Out of 261,065 incident patients with diabetes, 15,849 (6.2%) were low-dose aspirin users. Compared to non-users, the adjusted hazard ratio (95% confidence interval) of low-dose aspirin users for hospitalization due to ischemic stroke was 1.73 (95% CI; 1.41-2.12). In a sensitivity analysis of study subjects with more than 1 year follow-up periods, slightly higher adjusted hazard ratio (1.97, 95% CI; 1.51-2.62) was observed. In the subgroup analyses, there were no significant changes in the risk of hospitalization for ischemic stroke irrespective of gender, age, or comorbidity.

Conclusions

In this study of patients with diabetes, the use of low-dose aspirin showed an increased risk of hospitalization for ischemic stroke. These results suggest that low-dose aspirin use for the primary prevention of ischemic stroke should be reconsidered in patients with diabetes.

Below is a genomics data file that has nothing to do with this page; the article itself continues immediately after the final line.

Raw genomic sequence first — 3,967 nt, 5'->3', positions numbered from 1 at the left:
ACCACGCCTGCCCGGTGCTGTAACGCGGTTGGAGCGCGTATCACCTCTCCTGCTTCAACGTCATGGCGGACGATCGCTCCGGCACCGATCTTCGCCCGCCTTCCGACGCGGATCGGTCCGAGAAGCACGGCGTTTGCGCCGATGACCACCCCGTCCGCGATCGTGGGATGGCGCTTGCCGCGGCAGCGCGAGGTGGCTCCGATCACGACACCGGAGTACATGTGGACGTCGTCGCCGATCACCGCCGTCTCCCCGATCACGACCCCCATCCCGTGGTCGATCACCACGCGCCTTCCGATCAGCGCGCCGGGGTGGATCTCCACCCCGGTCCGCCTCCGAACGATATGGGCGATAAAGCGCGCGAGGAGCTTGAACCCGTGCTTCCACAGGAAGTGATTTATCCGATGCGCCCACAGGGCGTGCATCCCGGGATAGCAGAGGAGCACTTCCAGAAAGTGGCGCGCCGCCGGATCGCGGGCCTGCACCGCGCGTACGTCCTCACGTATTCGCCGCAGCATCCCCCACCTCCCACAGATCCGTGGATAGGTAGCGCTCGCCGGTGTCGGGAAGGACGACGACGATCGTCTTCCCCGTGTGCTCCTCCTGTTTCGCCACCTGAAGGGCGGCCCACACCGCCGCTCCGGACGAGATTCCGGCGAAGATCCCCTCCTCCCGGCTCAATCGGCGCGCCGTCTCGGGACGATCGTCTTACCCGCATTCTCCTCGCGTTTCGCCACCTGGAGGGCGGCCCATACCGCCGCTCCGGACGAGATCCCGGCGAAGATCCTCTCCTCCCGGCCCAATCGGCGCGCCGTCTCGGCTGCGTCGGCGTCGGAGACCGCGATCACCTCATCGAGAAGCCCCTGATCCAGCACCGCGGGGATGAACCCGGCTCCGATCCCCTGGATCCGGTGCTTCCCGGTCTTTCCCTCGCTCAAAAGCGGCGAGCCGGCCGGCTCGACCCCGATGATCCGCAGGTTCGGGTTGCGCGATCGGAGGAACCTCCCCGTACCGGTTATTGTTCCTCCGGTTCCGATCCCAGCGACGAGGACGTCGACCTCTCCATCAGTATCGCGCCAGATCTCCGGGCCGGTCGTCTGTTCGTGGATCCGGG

Keywords

Aspirin Diabetes mellitus Ischemic stroke Health insurance claims database Retrospective cohort study

Background

Low-dose aspirin is recommended to prevent cardiovascular morbidity and mortality in high risk patients with myocardial infarction or ischemic stroke for the purpose of secondary prevention. It is also recommended to prevent cardiovascular events in the adult general population without a previous history of cardiovascular disease [1].